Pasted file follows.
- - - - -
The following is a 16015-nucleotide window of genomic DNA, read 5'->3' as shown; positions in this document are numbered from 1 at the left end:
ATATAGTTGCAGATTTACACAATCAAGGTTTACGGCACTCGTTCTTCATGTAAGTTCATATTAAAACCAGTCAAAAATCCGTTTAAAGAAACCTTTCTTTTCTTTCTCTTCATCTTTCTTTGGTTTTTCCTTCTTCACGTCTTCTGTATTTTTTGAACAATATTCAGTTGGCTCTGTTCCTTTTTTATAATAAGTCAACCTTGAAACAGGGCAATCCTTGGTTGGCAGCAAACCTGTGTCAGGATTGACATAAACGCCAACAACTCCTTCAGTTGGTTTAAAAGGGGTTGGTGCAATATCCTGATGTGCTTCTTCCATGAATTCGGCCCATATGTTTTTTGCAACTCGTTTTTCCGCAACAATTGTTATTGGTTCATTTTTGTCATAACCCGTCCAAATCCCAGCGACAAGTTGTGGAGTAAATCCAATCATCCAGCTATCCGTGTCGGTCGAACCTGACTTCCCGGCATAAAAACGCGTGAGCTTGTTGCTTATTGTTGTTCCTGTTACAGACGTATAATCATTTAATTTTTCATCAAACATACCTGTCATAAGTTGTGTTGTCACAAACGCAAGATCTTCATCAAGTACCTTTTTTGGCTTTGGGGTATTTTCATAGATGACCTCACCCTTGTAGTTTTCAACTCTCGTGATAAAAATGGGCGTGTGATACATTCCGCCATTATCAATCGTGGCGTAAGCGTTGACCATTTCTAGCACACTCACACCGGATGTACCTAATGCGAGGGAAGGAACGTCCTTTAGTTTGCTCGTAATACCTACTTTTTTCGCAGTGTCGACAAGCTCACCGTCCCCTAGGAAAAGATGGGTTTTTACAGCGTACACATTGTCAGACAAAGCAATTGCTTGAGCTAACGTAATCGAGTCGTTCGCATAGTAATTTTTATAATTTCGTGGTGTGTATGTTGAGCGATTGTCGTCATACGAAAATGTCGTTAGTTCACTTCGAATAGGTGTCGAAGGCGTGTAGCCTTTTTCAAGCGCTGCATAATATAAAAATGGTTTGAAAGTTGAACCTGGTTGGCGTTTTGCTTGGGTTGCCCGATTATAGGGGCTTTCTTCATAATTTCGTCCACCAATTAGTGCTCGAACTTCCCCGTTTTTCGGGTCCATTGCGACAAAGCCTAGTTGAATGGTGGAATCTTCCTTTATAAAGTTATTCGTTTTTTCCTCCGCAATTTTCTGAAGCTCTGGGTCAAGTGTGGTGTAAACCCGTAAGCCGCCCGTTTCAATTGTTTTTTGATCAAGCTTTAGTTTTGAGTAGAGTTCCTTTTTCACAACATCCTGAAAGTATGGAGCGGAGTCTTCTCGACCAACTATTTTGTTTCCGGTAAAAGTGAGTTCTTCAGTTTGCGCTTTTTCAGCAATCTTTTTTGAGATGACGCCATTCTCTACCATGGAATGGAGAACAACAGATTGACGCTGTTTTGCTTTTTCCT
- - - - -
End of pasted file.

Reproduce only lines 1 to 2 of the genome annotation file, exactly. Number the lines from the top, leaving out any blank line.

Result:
The following is a 16015-nucleotide window of genomic DNA, read 5'->3' as shown; positions in this document are numbered from 1 at the left end:
ATATAGTTGCAGATTTACACAATCAAGGTTTACGGCACTCGTTCTTCATGTAAGTTCATATTAAAACCAGTCAAAAATCCGTTTAAAGAAACCTTTCTTTTCTTTCTCTTCATCTTTCTTTGGTTTTTCCTTCTTCACGTCTTCTGTATTTTTTGAACAATATTCAGTTGGCTCTGTTCCTTTTTTATAATAAGTCAACCTTGAAACAGGGCAATCCTTGGTTGGCAGCAAACCTGTGTCAGGATTGACATAAACGCCAACAACTCCTTCAGTTGGTTTAAAAGGGGTTGGTGCAATATCCTGATGTGCTTCTTCCATGAATTCGGCCCATATGTTTTTTGCAACTCGTTTTTCCGCAACAATTGTTATTGGTTCATTTTTGTCATAACCCGTCCAAATCCCAGCGACAAGTTGTGGAGTAAATCCAATCATCCAGCTATCCGTGTCGGTCGAACCTGACTTCCCGGCATAAAAACGCGTGAGCTTGTTGCTTATTGTTGTTCCTGTTACAGACGTATAATCATTTAATTTTTCATCAAACATACCTGTCATAAGTTGTGTTGTCACAAACGCAAGATCTTCATCAAGTACCTTTTTTGGCTTTGGGGTATTTTCATAGATGACCTCACCCTTGTAGTTTTCAACTCTCGTGATAAAAATGGGCGTGTGATACATTCCGCCATTATCAATCGTGGCGTAAGCGTTGACCATTTCTAGCACACTCACACCGGATGTACCTAATGCGAGGGAAGGAACGTCCTTTAGTTTGCTCGTAATACCTACTTTTTTCGCAGTGTCGACAAGCTCACCGTCCCCTAGGAAAAGATGGGTTTTTACAGCGTACACATTGTCAGACAAAGCAATTGCTTGAGCTAACGTAATCGAGTCGTTCGCATAGTAATTTTTATAATTTCGTGGTGTGTATGTTGAGCGATTGTCGTCATACGAAAATGTCGTTAGTTCACTTCGAATAGGTGTCGAAGGCGTGTAGCCTTTTTCAAGCGCTGCATAATATAAAAATGGTTTGAAAGTTGAACCTGGTTGGCGTTTTGCTTGGGTTGCCCGATTATAGGGGCTTTCTTCATAATTTCGTCCACCAATTAGTGCTCGAACTTCCCCGTTTTTCGGGTCCATTGCGACAAAGCCTAGTTGAATGGTGGAATCTTCCTTTATAAAGTTATTCGTTTTTTCCTCCGCAATTTTCTGAAGCTCTGGGTCAAGTGTGGTGTAAACCCGTAAGCCGCCCGTTTCAATTGTTTTTTGATCAAGCTTTAGTTTTGAGTAGAGTTCCTTTTTCACAACATCCTGAAAGTATGGAGCGGAGTCTTCTCGACCAACTATTTTGTTTCCGGTAAAAGTGAGTTCTTCAGTTTGCGCTTTTTCAGCAATCTTTTTTGAGATGACGCCATTCTCTACCATGGAATGGAGAACAACAGATTGACGCTGTTTTGCTTTTTCCT